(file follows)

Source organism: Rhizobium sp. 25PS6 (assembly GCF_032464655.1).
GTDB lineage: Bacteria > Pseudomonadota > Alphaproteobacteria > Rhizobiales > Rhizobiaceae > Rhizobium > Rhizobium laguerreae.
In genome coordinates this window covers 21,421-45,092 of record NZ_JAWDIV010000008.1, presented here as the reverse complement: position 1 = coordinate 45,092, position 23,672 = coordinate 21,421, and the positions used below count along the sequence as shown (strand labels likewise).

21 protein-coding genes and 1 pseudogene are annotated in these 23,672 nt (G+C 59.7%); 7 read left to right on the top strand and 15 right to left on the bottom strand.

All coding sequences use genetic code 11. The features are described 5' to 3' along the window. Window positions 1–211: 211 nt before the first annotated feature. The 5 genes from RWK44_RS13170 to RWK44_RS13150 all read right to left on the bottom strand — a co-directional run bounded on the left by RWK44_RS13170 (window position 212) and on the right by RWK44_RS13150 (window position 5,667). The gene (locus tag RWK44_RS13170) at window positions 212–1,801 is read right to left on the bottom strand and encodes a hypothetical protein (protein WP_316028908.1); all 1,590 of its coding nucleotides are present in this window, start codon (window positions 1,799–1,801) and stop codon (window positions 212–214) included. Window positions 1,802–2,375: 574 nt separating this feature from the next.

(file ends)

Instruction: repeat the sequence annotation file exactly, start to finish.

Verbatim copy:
Source organism: Rhizobium sp. 25PS6 (assembly GCF_032464655.1).
GTDB lineage: Bacteria > Pseudomonadota > Alphaproteobacteria > Rhizobiales > Rhizobiaceae > Rhizobium > Rhizobium laguerreae.
In genome coordinates this window covers 21,421-45,092 of record NZ_JAWDIV010000008.1, presented here as the reverse complement: position 1 = coordinate 45,092, position 23,672 = coordinate 21,421, and the positions used below count along the sequence as shown (strand labels likewise).

21 protein-coding genes and 1 pseudogene are annotated in these 23,672 nt (G+C 59.7%); 7 read left to right on the top strand and 15 right to left on the bottom strand.

All coding sequences use genetic code 11. The features are described 5' to 3' along the window. Window positions 1–211: 211 nt before the first annotated feature. The 5 genes from RWK44_RS13170 to RWK44_RS13150 all read right to left on the bottom strand — a co-directional run bounded on the left by RWK44_RS13170 (window position 212) and on the right by RWK44_RS13150 (window position 5,667). The gene (locus tag RWK44_RS13170) at window positions 212–1,801 is read right to left on the bottom strand and encodes a hypothetical protein (protein WP_316028908.1); all 1,590 of its coding nucleotides are present in this window, start codon (window positions 1,799–1,801) and stop codon (window positions 212–214) included. Window positions 1,802–2,375: 574 nt separating this feature from the next.